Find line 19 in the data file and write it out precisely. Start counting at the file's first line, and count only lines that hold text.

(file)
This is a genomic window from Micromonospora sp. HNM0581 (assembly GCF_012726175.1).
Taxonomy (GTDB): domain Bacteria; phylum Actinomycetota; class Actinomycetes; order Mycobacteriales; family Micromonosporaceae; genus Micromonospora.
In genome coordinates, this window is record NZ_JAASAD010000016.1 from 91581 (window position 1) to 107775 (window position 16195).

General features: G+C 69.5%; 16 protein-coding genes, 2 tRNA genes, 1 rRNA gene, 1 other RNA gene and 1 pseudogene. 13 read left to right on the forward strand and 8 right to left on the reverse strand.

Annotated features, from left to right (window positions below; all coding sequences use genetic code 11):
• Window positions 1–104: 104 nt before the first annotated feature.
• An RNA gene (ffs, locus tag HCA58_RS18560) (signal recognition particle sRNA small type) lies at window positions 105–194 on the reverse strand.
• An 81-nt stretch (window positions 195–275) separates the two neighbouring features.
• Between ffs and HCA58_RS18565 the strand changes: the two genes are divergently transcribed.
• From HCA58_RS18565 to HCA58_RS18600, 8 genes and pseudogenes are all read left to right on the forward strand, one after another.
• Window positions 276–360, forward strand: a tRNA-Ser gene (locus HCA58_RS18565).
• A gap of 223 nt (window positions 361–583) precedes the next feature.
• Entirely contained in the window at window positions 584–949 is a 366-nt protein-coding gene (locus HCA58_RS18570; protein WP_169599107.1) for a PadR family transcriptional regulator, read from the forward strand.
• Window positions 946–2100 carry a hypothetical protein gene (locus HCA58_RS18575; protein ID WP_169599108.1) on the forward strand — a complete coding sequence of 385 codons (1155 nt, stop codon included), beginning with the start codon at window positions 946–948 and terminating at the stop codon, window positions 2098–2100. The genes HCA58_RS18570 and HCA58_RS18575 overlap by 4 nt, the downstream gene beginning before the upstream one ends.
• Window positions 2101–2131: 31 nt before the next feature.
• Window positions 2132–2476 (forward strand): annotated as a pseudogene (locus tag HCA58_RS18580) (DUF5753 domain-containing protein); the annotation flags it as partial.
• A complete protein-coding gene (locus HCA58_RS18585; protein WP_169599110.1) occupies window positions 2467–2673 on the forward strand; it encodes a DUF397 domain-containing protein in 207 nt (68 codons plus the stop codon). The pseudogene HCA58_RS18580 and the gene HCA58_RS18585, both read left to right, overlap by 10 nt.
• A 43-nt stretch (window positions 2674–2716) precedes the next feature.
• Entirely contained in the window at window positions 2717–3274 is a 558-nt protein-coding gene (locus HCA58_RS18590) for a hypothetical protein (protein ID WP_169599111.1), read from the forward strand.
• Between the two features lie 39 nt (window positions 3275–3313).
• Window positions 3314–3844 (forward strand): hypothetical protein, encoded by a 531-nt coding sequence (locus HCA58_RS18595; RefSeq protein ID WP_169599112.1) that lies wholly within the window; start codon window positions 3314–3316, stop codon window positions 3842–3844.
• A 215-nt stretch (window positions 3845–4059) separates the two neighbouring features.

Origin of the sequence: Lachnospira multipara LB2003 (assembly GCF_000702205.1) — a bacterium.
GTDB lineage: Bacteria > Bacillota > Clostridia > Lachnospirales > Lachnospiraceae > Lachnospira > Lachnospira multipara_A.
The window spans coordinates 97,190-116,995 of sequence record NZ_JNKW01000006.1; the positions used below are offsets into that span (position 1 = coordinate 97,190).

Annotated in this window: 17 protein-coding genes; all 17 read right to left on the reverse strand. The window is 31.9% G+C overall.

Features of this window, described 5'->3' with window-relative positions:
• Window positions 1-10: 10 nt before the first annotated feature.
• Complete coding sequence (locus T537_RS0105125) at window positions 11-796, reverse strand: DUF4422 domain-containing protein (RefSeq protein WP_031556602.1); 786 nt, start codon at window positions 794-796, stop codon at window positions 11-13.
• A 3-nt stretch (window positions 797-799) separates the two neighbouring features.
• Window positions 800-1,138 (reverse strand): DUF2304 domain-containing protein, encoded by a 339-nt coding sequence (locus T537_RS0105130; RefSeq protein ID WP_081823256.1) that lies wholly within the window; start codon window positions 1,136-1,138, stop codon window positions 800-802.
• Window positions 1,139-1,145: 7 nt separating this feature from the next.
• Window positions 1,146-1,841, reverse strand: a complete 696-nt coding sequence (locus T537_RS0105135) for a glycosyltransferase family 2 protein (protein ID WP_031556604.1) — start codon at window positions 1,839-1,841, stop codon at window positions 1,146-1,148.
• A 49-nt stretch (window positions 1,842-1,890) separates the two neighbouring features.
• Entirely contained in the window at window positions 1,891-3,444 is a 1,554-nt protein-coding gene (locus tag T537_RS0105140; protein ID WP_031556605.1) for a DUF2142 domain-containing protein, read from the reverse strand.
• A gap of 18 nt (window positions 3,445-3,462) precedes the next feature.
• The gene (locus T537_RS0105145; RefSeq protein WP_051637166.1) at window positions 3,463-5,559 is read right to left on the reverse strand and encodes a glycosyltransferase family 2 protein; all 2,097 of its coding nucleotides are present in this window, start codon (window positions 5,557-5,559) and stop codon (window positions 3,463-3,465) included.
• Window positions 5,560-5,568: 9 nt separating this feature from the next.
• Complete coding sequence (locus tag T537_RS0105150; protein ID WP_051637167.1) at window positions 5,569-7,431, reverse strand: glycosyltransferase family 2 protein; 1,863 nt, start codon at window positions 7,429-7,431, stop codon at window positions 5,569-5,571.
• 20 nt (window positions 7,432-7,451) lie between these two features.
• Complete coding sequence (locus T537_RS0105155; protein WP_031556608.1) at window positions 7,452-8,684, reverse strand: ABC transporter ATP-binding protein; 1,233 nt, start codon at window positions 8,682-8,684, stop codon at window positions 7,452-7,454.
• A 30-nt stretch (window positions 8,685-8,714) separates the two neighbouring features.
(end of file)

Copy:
• Entirely contained in the window at window positions 2717–3274 is a 558-nt protein-coding gene (locus HCA58_RS18590) for a hypothetical protein (protein ID WP_169599111.1), read from the forward strand.